The University of North Carolina began winning ACC tournament games in women's soccer before any player on the current roster was born.
The Tar Heels didn't lose one during the run of play until Sunday afternoon.
Florida State's Jessica Price scored with a little more than five minutes remaining in the second overtime period at Fetzer Field in Chapel Hill, N.C., to give the Seminoles a 1-0 win against No. 11 North Carolina in an ACC tournament quarterfinal. The loss for the Tar Heels on their home field ended a 62-match unbeaten streak in the conference tournament that dated back to the event's inception in 1988. During the streak, North Carolina compiled a 58-0-4 record. Games decided by penalty-kick shootouts count as ties in the official records.
Between 1988 and 2009, the Tar Heels reached 22 ACC championship games in a row and won 20 titles. They didn't miss a final until last year, when Wake Forest eliminated them in a semifinal shootout.
The unbeaten streak wasn't the only history affected by Price's goal off a corner kick, the ball appearing to just barely cross the line before North Carolina goalkeeper Anna Sieloff could control it following an initial save and scramble in front of goal.
North Carolina fell to 11-5-1 this season with the loss, its third in a row. It's the first time the Tar Heels ever lost as many as five games in a season and just the fifth time they lost more than two games in a season.
The timing of the milestones piling up one atop another has something to do with a team that has struggled to score goals this season, at least by North Carolina standards -- the Tar Heels still ranked 32nd in the nation in goals per game as of last week. But it also speaks to a sport rising to the challenge coach Anson Dorrance's program set for 30 years.
Not surprisingly, it's the schools most familiar with losing to North Carolina that are getting there first. Virginia got its first ever win against the Tar Heels this season and did it in Chapel Hill. Virginia Tech only made the ACC tournament because it was able to beat the Tar Heels for the second time in three years -- and the second time ever.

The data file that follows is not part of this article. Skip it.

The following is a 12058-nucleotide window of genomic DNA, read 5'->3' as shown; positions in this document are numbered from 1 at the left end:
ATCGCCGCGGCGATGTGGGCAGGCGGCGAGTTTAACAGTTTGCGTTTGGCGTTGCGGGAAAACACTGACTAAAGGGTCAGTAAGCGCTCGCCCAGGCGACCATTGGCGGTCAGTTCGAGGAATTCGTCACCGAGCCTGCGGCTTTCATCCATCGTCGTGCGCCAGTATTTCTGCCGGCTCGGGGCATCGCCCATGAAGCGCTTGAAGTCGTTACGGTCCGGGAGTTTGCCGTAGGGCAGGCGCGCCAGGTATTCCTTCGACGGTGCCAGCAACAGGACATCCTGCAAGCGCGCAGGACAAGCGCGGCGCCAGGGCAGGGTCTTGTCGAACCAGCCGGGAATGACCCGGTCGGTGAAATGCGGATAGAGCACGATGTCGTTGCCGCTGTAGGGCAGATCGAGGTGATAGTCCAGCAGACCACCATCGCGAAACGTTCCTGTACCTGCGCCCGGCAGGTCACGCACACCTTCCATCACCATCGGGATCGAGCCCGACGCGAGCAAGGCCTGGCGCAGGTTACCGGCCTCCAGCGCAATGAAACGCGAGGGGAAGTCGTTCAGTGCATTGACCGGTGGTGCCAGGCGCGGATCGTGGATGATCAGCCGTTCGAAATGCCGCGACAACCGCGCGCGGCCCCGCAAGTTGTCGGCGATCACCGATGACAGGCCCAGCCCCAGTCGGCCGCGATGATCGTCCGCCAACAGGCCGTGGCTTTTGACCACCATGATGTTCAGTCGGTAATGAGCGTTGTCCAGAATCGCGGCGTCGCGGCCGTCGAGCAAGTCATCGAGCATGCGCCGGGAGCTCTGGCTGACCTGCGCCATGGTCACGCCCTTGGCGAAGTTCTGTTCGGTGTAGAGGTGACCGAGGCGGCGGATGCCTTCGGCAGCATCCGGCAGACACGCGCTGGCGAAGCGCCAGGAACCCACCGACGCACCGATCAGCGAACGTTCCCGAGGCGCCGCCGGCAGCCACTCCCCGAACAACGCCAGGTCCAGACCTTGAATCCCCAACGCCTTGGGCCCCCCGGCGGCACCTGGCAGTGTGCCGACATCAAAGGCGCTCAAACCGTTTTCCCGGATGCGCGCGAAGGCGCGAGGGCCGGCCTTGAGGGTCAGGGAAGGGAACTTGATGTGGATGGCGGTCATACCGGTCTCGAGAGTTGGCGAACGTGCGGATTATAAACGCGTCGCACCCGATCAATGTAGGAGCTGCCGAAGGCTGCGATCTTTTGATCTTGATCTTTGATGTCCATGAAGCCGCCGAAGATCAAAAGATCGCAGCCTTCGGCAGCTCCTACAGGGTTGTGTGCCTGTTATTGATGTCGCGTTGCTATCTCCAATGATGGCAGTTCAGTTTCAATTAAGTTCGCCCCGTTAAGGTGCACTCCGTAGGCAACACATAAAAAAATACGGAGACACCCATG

Although dominated historically by North Carolina, the ACC is widely regarded as the best women's soccer conference in the country. Nine teams are ranked in the RPI top 30, including four of the top five.
"This year in the ACC, it's just freaking terrifying," Dorrance said recently. "It's a gauntlet."
Streaks have to end in a world like that, whether more than two decades without a loss in the conference tournament or 25 years without losing a game by more than a goal, a streak that came to an end in last season's NCAA tournament loss against Notre Dame. Nobody understands that better than Dorrance, left to defend history with a team that has enough on its hands in dealing with the present.
"We don't like those damn things because they scare the heck out of us," Dorrance said a little more than a week before Sunday's loss. "The only streak I really liked that was finally broken was 26 years, losing by a maximum of one goal. That, in my opinion, is one of the things I've been most proud of -- and when that thing was finally broken, I was relieved.
"But that was a pretty good run, 26 years of always being in it until the last second. That was kind of cool."
One more streak came to an end Sunday for the most successful program in women's college soccer. That's the new reality for North Carolina in a world in which there are too many good players and too many good teams for one program to ever again dominate any conference, let alone the nation's best conference, for more than two decades.
A world North Carolina has only itself to thank for creating, which is a better legacy than any streak.
Graham Hays covers women's college soccer and softball for ESPN.com. Email him at Graham.Hays@espn.com. Follow him on Twitter: @grahamhays.